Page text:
|Office of the Attorney General - State of Texas
February 11, 1999
Mr. Richard Brown
Dear Mr. Brown:
You ask whether certain information is subject to required public disclosure under the Texas Open Records Act, chapter 552 of the Government Code. Your request was assigned ID# 122193.
The Dallas Police Department (the "department") received an open records request for a named police officer's personnel file. You contend that portions of the officer's file are excepted from required public disclosure pursuant to sections 552.101 and 552.117 of the Government Code.(1)
Section 552.101 of the Government Code protects "information considered to be confidential by law, either constitutional, statutory, or by judicial decision." (Emphasis added.) The dissemination of criminal history record information ("CHRI") obtained from the NCIC network is limited by federal law. See 28 C.F.R. § 20.1; Open Records Decision No. 565 at 10-12 (1990). The federal regulations allow each state to follow its individual law with respect to CHRI it generates. Open Records Decision No. 565 at 10-12 (1990). Sections 411.083(b)(1) and 411.089(a) of the Government Code authorize a criminal justice agency to obtain CHRI; however, a criminal justice agency may not release the CHRI except to another criminal justice agency for a criminal justice purpose. Gov't Code § 411.089(b)(1). Thus, any CHRI generated by the federal government or another state may not be made available to the requestor except in accordance with federal regulations. Furthermore, any CHRI obtained from the Texas Department of Public Safety or any other criminal justice agency must be withheld as provided by Government Code chapter 411,
subchapter F. We conclude that in this instance the department must withhold all CHRI contained in the personnel file.
Section 552.101 of the Government Code also protects from public disclosure information coming within the common-law right to privacy. Industrial Found. v. Texas Indus. Accident Bd., 540 S.W.2d 668 (Tex. 1976), cert. denied, 430 U.S. 931 (1977). Common-law privacy protects information if it is highly intimate or embarrassing, such that its release would be highly objectionable to a reasonable person, and it is of no legitimate concern to the public. Id. at 683-85. Some of the information at issue reveals details about the police officer's financial background. In Open Records Decision No. 373 (1993), this office addressed the availability of personal financial information submitted to a city by an applicant for a housing rehabilitation grant. In that decision, this office concluded as follows:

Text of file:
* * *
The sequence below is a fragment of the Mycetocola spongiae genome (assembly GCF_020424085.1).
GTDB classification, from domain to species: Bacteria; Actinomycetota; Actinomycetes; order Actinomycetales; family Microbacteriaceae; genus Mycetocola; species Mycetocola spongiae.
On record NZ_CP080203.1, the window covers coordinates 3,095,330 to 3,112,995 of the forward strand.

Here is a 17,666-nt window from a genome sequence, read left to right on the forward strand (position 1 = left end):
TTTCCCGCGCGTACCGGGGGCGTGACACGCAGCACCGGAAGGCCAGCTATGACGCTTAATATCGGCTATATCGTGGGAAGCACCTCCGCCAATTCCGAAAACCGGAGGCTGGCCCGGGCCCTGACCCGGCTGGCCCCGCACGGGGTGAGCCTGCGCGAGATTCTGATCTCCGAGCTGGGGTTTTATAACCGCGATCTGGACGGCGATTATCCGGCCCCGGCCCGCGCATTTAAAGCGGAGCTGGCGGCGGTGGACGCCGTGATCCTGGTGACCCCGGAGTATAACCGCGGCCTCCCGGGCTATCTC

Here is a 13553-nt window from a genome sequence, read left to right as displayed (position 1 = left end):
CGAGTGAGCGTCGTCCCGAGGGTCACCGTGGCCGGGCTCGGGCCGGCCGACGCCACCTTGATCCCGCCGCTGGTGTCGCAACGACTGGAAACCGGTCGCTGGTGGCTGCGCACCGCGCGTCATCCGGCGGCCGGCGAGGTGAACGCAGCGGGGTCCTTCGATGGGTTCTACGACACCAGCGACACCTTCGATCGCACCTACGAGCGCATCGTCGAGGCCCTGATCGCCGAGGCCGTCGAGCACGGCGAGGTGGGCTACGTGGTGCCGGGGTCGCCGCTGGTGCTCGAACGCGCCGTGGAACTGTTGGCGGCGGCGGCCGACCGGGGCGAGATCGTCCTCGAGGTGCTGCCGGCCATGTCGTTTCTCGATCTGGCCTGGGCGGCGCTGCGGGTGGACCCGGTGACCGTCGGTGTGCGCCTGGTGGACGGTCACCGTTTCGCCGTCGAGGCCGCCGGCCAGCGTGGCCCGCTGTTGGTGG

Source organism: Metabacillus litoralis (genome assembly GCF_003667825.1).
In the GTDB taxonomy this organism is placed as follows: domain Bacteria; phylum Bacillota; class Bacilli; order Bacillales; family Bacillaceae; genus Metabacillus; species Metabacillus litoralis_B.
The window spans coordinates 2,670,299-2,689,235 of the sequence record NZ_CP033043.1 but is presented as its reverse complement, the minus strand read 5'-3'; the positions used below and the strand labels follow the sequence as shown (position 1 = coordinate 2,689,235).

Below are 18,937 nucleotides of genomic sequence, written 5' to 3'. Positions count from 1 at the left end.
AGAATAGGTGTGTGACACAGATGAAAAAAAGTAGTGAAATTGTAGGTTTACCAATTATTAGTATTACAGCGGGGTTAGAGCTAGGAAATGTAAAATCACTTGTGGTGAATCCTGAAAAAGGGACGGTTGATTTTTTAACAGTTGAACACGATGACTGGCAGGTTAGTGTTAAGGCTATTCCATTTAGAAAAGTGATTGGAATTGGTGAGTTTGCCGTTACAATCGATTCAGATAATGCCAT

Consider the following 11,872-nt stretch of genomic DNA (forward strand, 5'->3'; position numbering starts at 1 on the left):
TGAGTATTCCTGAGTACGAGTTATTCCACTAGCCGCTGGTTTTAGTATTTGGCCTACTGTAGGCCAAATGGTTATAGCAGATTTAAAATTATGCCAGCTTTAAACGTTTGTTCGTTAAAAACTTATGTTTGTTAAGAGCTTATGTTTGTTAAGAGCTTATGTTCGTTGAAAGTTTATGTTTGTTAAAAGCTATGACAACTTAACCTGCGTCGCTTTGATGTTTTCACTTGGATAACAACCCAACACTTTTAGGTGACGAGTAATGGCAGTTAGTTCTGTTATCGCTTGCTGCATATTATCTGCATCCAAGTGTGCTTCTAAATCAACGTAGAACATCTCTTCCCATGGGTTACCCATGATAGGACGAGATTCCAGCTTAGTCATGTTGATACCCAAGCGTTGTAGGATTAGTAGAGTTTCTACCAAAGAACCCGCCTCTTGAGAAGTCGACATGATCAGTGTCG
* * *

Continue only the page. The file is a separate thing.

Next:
[a]ll financial information relating to an individual -- including sources of income, salary, mortgage payments, assets, medical and utility bills, social security and veterans benefits, retirement and state assistance benefits, and credit history -- ordinarily satisfies the first requirement of common law privacy, in that it constitutes highly intimate or embarrassing facts about the individual, such that its public disclosure would be highly objectionable to a person of ordinary sensibilities.
Open Records Decision No. 373 at 3 (1983).
Whether the public has a legitimate interest in an individual's personal financial information, however, must be determined on a case-by-case basis. Id.; see also Open Records Decision Nos. 600 (1992), 545 (1990). In this instance, no showing has been made that the public has a legitimate interest in the police officer's personal financial information. We have marked the information that the department must withhold pursuant to section 552.101 to protect the officer's common-law privacy interests.
Finally, we address the applicability of section 552.117 of the Government Code to the records at issue. Section 552.117(2) makes confidential all information that relates to the home address, home telephone number, or social security number of a peace officer as defined by article 2.12, Code of Criminal Procedure. Section 552.117(2) also makes confidential all information that reveals whether such a peace officer has family members.
Unlike other public employees, a peace officer need not affirmatively claim confidentiality for this information. Open Records Decision No. 488 (1988); see also Open Records Decision No. 506 (1988). The department therefore must withhold all such information from the requestor pursuant to section 552.117(2). We have marked the information consistent with the above discussion.
We are resolving this matter with an informal letter ruling rather than with a published open records decision. This ruling is limited to the particular records at issue under the facts presented to us in this request and should not be relied upon as a previous determination regarding any other records. If you have questions about this ruling, please contact our office.
Yours very truly,
Ref.: ID# 122193
Enclosures: Marked documents
cc: Ms. Patricia Armstrong
1. Because you do not contend that the remaining portions of the personnel file are excepted from
required public disclosure, we presume the department has made the other information available to the
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